Nearly a month went by without any new posts, despite my recent statements about blogging in earnest. I found that teaching writing classes not only involved lots of time grading papers but also focused my interest on writing. I'm actually writing a lot in various journals and notebooks, but was not focusing in the short run on material I wanted to post here. Finally, in the month of July, I managed to resume my average of one post per day for the month. I plan to surpass that volume from here on out. What I post here, combined with my daily writing in journals, is mostly fine-tuning what I hope to publish in a memoir about my experiences in education as student, parent, teacher, supporter and critic.
Meanwhile, I am still available for guiding local nature hikes. Contact me at firstname.lastname@example.org to inquire about rates and parameters of time, distance, and personal needs regarding matters of health and fitness.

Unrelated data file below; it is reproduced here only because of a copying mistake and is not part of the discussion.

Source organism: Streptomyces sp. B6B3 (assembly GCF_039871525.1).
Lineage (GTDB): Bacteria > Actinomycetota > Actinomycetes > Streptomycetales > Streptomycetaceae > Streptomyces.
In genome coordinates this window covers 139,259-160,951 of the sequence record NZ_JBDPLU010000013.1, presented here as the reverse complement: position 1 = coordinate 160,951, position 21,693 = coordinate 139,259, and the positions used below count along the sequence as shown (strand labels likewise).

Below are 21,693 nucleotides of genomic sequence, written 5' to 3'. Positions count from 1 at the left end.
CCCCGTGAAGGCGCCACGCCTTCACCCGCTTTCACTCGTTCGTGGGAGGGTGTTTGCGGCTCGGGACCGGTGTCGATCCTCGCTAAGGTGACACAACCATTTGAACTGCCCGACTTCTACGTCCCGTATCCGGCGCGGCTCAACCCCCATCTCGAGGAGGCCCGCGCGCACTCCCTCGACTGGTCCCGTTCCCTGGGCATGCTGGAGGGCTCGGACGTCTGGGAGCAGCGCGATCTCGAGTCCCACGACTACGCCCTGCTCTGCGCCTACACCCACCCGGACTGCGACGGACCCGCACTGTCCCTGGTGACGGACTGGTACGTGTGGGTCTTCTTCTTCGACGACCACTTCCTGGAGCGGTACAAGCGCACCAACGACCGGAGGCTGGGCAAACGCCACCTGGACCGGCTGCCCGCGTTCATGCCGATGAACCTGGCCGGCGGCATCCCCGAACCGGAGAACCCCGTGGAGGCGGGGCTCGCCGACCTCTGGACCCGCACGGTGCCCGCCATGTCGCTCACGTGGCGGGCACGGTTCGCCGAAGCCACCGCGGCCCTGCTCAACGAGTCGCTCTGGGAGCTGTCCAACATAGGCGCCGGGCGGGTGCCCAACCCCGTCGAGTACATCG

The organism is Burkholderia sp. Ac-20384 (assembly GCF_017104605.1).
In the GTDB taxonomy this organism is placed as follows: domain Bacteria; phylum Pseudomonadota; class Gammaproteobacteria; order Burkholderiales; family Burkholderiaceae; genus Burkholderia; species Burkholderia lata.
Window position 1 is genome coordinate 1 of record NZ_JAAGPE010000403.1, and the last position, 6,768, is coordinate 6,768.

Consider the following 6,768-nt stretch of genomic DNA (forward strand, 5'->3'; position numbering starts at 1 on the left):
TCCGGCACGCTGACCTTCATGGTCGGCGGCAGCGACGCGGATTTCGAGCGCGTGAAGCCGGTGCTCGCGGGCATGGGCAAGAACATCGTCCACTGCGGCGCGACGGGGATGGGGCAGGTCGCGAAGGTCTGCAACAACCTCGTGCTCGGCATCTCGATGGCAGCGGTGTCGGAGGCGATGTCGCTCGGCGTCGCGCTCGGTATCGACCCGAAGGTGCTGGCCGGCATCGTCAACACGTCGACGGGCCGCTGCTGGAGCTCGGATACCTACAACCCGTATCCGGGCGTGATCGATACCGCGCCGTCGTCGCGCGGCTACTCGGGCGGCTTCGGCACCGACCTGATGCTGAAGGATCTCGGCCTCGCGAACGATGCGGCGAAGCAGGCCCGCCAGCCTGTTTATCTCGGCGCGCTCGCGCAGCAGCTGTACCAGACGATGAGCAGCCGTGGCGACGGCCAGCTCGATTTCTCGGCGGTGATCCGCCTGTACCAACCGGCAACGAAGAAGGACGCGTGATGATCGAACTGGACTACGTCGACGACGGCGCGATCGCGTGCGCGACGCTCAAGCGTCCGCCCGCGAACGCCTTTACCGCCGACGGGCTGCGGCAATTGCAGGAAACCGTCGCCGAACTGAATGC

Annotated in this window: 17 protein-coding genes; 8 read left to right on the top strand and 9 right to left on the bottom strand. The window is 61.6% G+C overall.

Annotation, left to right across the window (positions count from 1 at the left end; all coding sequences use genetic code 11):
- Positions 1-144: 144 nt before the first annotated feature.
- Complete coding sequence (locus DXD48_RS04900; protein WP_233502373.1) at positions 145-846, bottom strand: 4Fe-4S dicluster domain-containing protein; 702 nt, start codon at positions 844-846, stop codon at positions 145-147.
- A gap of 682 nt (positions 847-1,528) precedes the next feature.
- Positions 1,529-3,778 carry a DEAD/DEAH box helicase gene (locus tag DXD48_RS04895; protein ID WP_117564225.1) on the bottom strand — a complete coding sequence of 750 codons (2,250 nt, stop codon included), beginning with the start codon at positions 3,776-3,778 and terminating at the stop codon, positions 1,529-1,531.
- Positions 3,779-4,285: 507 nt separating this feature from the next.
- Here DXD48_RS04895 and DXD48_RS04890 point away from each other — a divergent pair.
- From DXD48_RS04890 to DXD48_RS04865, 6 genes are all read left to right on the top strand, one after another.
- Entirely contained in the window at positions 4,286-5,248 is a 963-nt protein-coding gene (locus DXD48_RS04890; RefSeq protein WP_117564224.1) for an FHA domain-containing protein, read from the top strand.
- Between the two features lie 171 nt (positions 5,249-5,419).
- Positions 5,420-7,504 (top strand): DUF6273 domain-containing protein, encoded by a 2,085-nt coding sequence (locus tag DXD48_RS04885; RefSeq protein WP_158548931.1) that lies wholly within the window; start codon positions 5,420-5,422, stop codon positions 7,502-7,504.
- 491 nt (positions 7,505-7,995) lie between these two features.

I have been teaching since 1965 and have recently joined the English Department as an Associate Faculty member at Feather River College. Recently taught Nature Literature in America and am currently teaching Interpersonal Communication and Basic Reading and Writing.
...and you might find Grape Hyacinth. Genus Muscari. This is a fascinating plant that has become naturalized. It has a fascinating taxonomic history, long a member of the Liliaceae but now placed in the Asparagaceae. What fascinates me is finding it in what appear to be wild areas of a forest, but usually always a symptom of an earlier human habitation. When I find Grape Hyacinth in the forest, I usually always find old bottles and rusty tool nearby. The ones pictured here are blooming in the tulip bed in our yard. I'd guess they were purchased at a nursery and planted here by a previous owner. I've found them along the Keddie Cascades Trail. Start with the Wikipedia article on Muscari if you want to dig into their fascinating history - going back to Linnaeus.